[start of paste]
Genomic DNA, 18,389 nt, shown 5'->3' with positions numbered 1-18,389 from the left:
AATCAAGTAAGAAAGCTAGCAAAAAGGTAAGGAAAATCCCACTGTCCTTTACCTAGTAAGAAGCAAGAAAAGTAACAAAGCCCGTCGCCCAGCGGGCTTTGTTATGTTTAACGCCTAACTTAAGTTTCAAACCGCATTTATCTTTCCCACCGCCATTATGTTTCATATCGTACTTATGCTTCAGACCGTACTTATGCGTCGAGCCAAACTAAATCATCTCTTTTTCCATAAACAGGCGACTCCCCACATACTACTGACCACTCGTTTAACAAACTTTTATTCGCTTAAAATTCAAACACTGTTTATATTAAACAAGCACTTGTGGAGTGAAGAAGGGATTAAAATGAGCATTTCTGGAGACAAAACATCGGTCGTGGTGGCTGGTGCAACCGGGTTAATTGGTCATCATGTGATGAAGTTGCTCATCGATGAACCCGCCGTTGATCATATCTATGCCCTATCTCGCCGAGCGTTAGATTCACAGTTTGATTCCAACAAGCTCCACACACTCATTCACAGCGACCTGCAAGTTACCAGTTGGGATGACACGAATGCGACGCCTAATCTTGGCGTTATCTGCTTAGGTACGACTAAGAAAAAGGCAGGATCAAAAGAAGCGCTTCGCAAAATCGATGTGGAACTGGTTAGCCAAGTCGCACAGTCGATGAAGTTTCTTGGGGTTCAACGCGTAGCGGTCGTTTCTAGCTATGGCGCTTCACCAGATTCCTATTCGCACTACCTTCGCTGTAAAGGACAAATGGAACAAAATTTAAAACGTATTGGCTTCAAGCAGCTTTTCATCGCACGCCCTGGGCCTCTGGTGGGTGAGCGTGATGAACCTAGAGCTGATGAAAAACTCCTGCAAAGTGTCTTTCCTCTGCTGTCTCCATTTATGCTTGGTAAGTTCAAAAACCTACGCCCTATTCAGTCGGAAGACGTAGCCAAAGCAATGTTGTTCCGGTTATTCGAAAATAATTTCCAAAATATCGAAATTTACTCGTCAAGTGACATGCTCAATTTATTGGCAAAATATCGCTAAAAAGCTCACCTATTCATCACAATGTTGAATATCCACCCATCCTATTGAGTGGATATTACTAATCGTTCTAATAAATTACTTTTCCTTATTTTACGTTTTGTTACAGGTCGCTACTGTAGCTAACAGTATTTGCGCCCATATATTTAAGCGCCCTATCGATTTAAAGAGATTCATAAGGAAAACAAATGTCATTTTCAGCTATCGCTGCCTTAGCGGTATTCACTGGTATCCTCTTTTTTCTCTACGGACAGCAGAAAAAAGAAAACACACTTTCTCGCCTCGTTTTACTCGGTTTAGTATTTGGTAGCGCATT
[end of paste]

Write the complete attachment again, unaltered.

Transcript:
Genomic DNA, 18,389 nt, shown 5'->3' with positions numbered 1-18,389 from the left:
AATCAAGTAAGAAAGCTAGCAAAAAGGTAAGGAAAATCCCACTGTCCTTTACCTAGTAAGAAGCAAGAAAAGTAACAAAGCCCGTCGCCCAGCGGGCTTTGTTATGTTTAACGCCTAACTTAAGTTTCAAACCGCATTTATCTTTCCCACCGCCATTATGTTTCATATCGTACTTATGCTTCAGACCGTACTTATGCGTCGAGCCAAACTAAATCATCTCTTTTTCCATAAACAGGCGACTCCCCACATACTACTGACCACTCGTTTAACAAACTTTTATTCGCTTAAAATTCAAACACTGTTTATATTAAACAAGCACTTGTGGAGTGAAGAAGGGATTAAAATGAGCATTTCTGGAGACAAAACATCGGTCGTGGTGGCTGGTGCAACCGGGTTAATTGGTCATCATGTGATGAAGTTGCTCATCGATGAACCCGCCGTTGATCATATCTATGCCCTATCTCGCCGAGCGTTAGATTCACAGTTTGATTCCAACAAGCTCCACACACTCATTCACAGCGACCTGCAAGTTACCAGTTGGGATGACACGAATGCGACGCCTAATCTTGGCGTTATCTGCTTAGGTACGACTAAGAAAAAGGCAGGATCAAAAGAAGCGCTTCGCAAAATCGATGTGGAACTGGTTAGCCAAGTCGCACAGTCGATGAAGTTTCTTGGGGTTCAACGCGTAGCGGTCGTTTCTAGCTATGGCGCTTCACCAGATTCCTATTCGCACTACCTTCGCTGTAAAGGACAAATGGAACAAAATTTAAAACGTATTGGCTTCAAGCAGCTTTTCATCGCACGCCCTGGGCCTCTGGTGGGTGAGCGTGATGAACCTAGAGCTGATGAAAAACTCCTGCAAAGTGTCTTTCCTCTGCTGTCTCCATTTATGCTTGGTAAGTTCAAAAACCTACGCCCTATTCAGTCGGAAGACGTAGCCAAAGCAATGTTGTTCCGGTTATTCGAAAATAATTTCCAAAATATCGAAATTTACTCGTCAAGTGACATGCTCAATTTATTGGCAAAATATCGCTAAAAAGCTCACCTATTCATCACAATGTTGAATATCCACCCATCCTATTGAGTGGATATTACTAATCGTTCTAATAAATTACTTTTCCTTATTTTACGTTTTGTTACAGGTCGCTACTGTAGCTAACAGTATTTGCGCCCATATATTTAAGCGCCCTATCGATTTAAAGAGATTCATAAGGAAAACAAATGTCATTTTCAGCTATCGCTGCCTTAGCGGTATTCACTGGTATCCTCTTTTTTCTCTACGGACAGCAGAAAAAAGAAAACACACTTTCTCGCCTCGTTTTACTCGGTTTAGTATTTGGTAGCGCATT